Mowing the lawn can be, quite bluntly, a drag. It can take valuable relaxation time out of a Saturday afternoon. It can lead to excessive sneezing. And it means a lot of time under the hot sun sweating, getting grass cuttings stuck to yourself, and maybe even suffering through small sticks and stones being kicked back at you. Still, it’s got to be done. So it’s important to choose the right mower to get the job down.
Lawnmowers come in all shapes and sizes. From push mowers with no motor right through large ride-on beasts. A lot goes into choosing one that meets the needs of your own yard, and bigger isn’t necessarily better. You have to consider the size of your lawn, of course, but also the slope, shape, and any obstacles you’ll have to work around. So what should you look for when it’s time to buy?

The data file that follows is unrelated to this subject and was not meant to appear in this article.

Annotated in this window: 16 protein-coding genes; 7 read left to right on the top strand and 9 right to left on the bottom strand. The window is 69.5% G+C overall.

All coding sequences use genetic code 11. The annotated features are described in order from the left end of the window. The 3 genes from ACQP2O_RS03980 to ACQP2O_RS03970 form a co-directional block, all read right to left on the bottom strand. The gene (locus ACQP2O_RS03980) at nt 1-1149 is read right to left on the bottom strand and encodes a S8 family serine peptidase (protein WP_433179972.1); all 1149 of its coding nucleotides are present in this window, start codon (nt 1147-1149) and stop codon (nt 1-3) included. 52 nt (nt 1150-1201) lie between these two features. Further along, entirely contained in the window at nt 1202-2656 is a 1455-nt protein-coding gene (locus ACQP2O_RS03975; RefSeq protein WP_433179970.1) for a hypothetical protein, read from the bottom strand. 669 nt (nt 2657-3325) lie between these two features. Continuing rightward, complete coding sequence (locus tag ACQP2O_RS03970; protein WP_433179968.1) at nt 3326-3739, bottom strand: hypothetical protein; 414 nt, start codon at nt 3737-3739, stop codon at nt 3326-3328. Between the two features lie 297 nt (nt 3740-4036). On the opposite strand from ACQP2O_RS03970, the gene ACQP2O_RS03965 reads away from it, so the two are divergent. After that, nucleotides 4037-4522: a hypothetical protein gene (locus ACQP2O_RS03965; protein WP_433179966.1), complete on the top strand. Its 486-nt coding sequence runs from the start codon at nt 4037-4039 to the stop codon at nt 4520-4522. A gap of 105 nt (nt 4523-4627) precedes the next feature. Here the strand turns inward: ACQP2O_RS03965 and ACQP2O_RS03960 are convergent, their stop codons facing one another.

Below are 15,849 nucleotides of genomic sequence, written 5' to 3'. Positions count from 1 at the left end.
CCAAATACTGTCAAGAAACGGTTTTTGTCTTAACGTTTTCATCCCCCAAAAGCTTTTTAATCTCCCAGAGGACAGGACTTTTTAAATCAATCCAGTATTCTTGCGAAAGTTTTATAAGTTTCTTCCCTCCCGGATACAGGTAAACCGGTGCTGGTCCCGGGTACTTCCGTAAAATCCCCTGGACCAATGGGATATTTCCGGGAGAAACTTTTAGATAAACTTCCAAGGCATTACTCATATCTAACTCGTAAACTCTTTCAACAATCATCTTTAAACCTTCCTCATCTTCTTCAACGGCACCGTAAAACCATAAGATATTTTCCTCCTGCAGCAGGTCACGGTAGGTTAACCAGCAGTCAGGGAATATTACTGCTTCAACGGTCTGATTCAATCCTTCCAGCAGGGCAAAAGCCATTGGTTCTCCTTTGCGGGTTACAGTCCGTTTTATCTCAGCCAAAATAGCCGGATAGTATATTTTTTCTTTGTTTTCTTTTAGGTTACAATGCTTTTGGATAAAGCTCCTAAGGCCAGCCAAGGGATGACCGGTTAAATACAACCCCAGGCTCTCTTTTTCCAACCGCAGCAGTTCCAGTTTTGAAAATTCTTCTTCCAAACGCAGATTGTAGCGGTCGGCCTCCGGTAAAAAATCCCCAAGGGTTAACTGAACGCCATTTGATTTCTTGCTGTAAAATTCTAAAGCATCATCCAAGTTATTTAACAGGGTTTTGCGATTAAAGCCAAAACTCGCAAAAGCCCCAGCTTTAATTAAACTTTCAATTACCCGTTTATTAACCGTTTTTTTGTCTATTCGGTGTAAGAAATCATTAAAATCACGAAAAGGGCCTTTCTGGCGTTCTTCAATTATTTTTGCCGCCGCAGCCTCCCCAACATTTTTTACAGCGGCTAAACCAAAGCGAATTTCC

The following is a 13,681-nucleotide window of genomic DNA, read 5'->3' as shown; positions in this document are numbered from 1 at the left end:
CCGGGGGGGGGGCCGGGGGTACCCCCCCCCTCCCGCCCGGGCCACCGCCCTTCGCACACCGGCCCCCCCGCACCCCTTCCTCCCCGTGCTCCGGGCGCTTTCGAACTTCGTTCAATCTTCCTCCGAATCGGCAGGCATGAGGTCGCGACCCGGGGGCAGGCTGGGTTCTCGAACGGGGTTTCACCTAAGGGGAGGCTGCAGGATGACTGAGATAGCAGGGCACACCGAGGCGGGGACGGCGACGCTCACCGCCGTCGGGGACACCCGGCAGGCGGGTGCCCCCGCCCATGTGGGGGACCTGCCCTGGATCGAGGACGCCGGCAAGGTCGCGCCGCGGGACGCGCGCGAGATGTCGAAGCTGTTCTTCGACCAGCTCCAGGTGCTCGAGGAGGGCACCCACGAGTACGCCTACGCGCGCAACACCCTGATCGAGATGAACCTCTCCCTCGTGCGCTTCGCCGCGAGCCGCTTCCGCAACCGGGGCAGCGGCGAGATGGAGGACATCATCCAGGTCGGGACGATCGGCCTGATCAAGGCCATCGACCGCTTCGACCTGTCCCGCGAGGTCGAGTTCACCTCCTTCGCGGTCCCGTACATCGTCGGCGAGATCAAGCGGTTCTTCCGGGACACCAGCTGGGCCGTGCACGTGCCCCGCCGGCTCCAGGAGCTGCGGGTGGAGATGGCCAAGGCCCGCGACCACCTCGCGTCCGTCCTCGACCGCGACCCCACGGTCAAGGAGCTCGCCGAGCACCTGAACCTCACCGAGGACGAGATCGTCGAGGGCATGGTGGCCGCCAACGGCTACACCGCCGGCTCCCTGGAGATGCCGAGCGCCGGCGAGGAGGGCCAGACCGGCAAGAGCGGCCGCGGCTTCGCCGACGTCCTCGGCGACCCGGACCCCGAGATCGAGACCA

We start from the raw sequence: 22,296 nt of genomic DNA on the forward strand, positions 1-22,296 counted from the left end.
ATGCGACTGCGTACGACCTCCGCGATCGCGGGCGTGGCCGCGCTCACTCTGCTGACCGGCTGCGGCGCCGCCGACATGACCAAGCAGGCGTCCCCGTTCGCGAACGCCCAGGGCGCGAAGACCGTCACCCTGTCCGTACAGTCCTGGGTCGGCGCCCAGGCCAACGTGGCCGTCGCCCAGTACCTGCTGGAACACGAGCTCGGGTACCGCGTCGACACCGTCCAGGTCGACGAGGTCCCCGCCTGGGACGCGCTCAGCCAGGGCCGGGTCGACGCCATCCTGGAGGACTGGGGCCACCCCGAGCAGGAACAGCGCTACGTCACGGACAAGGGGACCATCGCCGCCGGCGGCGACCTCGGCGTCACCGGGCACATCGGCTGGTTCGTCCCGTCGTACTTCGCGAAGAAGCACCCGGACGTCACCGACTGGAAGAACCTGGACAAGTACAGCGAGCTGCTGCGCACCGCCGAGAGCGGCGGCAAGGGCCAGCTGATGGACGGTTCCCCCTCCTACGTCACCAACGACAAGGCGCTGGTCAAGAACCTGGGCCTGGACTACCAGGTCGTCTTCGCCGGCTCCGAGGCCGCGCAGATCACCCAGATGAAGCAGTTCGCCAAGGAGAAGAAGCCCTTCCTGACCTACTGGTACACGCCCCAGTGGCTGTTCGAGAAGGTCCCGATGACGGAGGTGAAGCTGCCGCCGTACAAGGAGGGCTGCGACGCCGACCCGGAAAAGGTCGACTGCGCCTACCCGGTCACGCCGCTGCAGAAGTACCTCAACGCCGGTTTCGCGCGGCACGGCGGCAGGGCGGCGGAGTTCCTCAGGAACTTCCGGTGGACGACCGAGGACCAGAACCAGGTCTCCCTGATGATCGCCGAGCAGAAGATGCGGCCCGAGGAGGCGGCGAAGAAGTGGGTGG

Evaluating Your Lawn
The most important thing to consider when choosing your lawnmower is, of course, your lawn. This can make all the difference in whether you need a gas or electric mower, a push mower, one that powers itself, or a ride-on model.
First, you’ll want to consider the size of your yard. Obviously, a smaller mower will take more time to do the job than a large one. But if you only have a small yard, how much time will you really save – and where would you store a larger mower, anyway?
With a larger lawn, you can always use any size mower. But you’ll be spending more time with it the more grass you have to cut.
Size isn’t the only factor to take into account, though. That would be too simple!
On nice, even ground, you can use any mower. But once you have more than even a gentle slope, you have to factor this into your decision.
Too steep a slope on parts of your lawn could rule out ride-on mowers completely. They could tip over and put you at risk of life and limb. But a purely manual push mower might get too heavy to push up and down. A self-propelled mower could be ideal if your lawn is somewhat steep.
Slope could be considered part of the terrain, but it’s clearly not the only part. And that makes it another important factor to consider. If your ground is irregular, you run a greater risk of banging the blade against roots, rocks, or the ground itself as your mower tries to navigate the unevenness.